It’s been awhile, no? I’m not silly nor pompous enough to believe you all have been waiting in hopeless anticipation for my next book review. But I do think it’s only right that I provide some form of explanation for my weeks-long absence. Plain and simple…it was life. Or at least, life as we know it in California. Yet another wildfire with subsequent power outages and mandatory evacuations, left me overwhelmed and emotionally spent. Although I always have a book or two on hand, my reading slowed down and my desire to discuss books just wasn’t there. Three years ago, my family and I lost our home due to the Tubbs fire which ravaged Sonoma County. With the onslaught of numerous deadly wildfires since then, my anxiety level has been high. But, I’m back. Reading and writing allows me an escape and provides comfort during difficult times. I turn to it now.
It seems an appropriate time to read a book like Richard Powers’ The Overstory. Layered and rich, reminiscent of dense verdant foliage, The Overstory is a beautifully crafted tale. Expansive in its breadth, the novel is a clarion call to recognize, appreciate, and adhere to the desires of the natural world. The story begins in essence with a series of detailed character studies (Part 1: “Roots”). The reader is introduced to the nine main characters at different stages of their lives. Each has a pivotal connection to trees that can be traced back either ancestrally or in instances in their childhood or young adulthood. As the characters’ individual lives unfold, a broad picture of the human experience is realized. There’s love and success. But there’s also disappointment, betrayal, and tragedy. Each character navigates the ups and downs of life in his or her own way. Interwoven with these character studies are magnificently detailed descriptions and histories of trees. Chestnut, Mulberry, Banyan, Maple, Redwood…they are at the heart of this tale. They communicate volumes through their very presence. Carriers of a wealth of knowledge acquired over centuries…over millennia, trees send messages not only to each other, but to other species in their ecosystems. Even to us. But are we listening?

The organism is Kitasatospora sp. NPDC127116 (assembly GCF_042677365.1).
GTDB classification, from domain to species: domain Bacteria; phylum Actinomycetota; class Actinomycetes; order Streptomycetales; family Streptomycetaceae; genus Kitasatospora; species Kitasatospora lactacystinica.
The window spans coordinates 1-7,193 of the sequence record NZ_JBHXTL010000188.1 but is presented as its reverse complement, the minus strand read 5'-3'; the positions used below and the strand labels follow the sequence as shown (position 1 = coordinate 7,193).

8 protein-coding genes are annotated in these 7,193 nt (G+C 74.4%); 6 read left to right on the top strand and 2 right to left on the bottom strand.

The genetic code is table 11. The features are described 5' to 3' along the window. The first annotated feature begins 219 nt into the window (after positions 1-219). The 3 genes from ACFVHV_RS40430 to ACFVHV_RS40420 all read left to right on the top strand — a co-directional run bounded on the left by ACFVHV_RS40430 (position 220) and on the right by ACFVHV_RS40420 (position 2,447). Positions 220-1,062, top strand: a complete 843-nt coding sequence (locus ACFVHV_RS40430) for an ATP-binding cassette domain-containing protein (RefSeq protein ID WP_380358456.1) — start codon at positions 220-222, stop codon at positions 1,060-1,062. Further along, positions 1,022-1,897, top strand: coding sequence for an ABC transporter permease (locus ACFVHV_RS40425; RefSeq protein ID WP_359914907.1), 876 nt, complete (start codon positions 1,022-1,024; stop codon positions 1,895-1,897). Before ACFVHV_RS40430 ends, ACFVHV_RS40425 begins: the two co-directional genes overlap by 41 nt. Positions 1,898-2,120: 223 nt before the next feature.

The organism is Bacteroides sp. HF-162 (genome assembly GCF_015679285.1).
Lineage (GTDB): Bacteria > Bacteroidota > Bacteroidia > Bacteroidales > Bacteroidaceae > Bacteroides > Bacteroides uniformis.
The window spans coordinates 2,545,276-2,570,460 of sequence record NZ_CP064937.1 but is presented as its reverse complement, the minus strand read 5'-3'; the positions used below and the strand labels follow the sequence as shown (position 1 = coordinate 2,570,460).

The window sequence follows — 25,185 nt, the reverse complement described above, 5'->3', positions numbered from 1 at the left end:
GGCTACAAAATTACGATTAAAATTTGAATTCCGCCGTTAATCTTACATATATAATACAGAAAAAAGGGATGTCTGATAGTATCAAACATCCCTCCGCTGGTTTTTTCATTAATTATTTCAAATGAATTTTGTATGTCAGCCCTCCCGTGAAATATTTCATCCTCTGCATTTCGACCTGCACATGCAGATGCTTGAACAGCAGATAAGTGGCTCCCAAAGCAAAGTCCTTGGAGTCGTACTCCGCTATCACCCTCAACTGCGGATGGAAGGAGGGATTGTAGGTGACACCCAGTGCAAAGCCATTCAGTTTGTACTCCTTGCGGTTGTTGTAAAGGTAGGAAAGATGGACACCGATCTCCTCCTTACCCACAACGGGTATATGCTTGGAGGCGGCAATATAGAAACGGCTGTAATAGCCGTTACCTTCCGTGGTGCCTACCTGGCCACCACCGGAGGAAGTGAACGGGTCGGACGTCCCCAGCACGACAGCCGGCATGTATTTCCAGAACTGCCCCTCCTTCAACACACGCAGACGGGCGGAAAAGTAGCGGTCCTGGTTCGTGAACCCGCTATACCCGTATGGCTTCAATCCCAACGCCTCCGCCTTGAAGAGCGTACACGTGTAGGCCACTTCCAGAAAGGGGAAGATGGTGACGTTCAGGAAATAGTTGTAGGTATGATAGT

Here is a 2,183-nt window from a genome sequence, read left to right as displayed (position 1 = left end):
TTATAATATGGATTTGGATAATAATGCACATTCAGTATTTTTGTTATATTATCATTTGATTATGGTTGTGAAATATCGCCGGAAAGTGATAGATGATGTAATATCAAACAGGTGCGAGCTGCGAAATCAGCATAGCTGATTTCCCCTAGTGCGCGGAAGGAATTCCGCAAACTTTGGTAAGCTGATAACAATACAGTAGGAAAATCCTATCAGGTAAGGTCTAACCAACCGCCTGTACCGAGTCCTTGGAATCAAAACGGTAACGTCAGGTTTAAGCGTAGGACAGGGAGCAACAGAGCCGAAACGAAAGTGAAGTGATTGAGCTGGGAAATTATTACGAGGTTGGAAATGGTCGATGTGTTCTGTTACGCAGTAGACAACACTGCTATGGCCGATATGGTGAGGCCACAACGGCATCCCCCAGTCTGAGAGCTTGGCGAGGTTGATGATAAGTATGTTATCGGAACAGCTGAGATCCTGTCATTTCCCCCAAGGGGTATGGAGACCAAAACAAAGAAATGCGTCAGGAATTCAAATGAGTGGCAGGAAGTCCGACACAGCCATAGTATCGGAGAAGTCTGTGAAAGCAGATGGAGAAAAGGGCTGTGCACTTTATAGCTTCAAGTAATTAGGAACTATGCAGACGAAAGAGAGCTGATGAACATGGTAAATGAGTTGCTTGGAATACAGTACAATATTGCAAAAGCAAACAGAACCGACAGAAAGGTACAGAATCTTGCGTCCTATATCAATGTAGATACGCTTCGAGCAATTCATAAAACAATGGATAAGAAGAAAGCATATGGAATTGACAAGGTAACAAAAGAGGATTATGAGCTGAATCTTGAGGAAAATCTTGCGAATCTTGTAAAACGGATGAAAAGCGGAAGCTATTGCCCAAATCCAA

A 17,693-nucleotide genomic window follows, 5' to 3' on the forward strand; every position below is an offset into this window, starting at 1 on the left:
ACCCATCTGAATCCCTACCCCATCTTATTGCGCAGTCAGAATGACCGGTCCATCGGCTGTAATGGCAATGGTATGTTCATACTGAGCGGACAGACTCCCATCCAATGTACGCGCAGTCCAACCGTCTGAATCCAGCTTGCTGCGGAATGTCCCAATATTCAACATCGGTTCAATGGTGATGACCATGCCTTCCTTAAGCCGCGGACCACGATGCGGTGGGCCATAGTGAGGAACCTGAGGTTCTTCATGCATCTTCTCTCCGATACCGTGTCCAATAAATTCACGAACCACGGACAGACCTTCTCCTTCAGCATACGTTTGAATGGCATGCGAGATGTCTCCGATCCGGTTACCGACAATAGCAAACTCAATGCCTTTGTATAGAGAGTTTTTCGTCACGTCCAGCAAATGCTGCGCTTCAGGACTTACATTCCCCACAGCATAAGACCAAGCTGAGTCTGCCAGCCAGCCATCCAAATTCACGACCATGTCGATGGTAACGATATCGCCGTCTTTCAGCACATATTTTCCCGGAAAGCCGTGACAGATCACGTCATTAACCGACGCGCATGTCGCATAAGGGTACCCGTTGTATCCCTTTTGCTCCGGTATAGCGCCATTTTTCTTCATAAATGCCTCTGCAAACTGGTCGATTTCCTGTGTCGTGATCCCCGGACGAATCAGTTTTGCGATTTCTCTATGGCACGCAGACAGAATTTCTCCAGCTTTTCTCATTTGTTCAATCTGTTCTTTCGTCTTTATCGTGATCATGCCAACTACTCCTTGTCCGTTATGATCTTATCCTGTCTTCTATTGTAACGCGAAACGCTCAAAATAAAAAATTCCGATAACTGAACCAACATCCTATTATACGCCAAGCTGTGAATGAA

The next three parts of The Overstory detail how the human characters are brought together. Some form intense bonds. Some only connect tangentially, or have little to no awareness of their influence on the others’ lives. What links these disparate characters is their shared desire to give voice to the natural world. The means by which they try to achieve this goal varies in degree of scope and subtlety, and much of the drama revolves around those chosen methods and their consequences. Powers writes with such skill and erudition, I was awestruck. It’s a 500 page book, but at no point did I feel the story drag or lose its direction. As mentioned earlier, part one is entitled “Roots.” The three subsequent parts are respectively titled “Trunk”, “Crown”, and “Seeds.” This is significant because it does feel as though we, as a nation…as a world, need to reverse course. At the end of the novel, Powers leaves us with the seeds; forcing us to self-evaluate. What do we want, not just for ourselves, but for each other, and generations to come? If we dig down deep enough, we may discover that those aspirations are in alignment with the natural world. That maybe, just maybe, we can co-exist in a manner that is beneficial to all, animal and plant life. But it will take a level of collectivism the likes of which I’ve never witnessed. An additional question is whether or not it’s too late to plant new seeds? Some say the damage is done; that we may have reached the point of no return. I plead with Mother Earth for that not to be true. I will continue to carry the seeds of hope.